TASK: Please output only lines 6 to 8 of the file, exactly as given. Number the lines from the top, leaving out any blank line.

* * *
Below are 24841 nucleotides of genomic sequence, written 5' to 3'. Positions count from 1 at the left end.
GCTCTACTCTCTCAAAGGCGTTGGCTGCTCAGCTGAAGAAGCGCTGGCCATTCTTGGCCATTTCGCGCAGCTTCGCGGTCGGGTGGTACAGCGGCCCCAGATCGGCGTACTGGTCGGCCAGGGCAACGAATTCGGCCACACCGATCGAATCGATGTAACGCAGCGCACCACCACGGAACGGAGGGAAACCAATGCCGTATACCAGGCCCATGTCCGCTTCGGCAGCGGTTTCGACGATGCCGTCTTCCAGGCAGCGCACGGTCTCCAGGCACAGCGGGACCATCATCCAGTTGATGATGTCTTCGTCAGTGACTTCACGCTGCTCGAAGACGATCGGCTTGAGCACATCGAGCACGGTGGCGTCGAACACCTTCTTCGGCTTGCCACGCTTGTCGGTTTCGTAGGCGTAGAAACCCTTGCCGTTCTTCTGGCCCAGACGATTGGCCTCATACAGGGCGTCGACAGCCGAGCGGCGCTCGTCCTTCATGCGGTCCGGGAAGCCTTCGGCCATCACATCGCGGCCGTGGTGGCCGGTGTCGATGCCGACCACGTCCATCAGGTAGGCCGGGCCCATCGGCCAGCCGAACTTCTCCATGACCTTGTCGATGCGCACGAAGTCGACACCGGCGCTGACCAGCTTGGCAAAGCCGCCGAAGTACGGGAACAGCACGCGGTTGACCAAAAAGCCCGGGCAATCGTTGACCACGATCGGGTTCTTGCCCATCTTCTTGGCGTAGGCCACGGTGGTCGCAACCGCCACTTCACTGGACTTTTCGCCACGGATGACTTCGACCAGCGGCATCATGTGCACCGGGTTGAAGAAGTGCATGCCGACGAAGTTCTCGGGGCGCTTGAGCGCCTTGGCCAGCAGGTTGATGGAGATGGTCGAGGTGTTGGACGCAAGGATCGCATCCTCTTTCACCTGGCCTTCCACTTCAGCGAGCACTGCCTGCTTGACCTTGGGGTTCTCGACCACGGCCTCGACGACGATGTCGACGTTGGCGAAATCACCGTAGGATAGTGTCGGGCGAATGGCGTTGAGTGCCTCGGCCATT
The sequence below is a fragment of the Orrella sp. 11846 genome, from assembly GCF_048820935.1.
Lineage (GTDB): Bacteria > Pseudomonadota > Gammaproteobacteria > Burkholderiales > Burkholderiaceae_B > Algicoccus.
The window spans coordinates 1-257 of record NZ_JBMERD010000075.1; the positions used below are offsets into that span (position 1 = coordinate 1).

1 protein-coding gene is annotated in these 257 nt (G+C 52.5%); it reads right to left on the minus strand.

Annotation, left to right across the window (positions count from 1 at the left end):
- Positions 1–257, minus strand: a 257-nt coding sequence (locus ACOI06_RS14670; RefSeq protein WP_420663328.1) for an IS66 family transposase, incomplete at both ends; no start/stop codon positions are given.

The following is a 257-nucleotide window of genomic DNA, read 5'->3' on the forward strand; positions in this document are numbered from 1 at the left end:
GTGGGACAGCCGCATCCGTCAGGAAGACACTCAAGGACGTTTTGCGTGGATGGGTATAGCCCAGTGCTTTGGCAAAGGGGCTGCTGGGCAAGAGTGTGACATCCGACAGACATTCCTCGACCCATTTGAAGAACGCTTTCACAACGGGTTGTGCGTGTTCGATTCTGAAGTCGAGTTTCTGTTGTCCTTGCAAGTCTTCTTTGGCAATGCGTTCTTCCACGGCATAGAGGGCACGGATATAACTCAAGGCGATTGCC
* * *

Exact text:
1 protein-coding gene is annotated in these 257 nt (G+C 52.5%); it reads right to left on the minus strand.

Annotation, left to right across the window (positions count from 1 at the left end):
- Positions 1–257, minus strand: a 257-nt coding sequence (locus ACOI06_RS14670; RefSeq protein WP_420663328.1) for an IS66 family transposase, incomplete at both ends; no start/stop codon positions are given.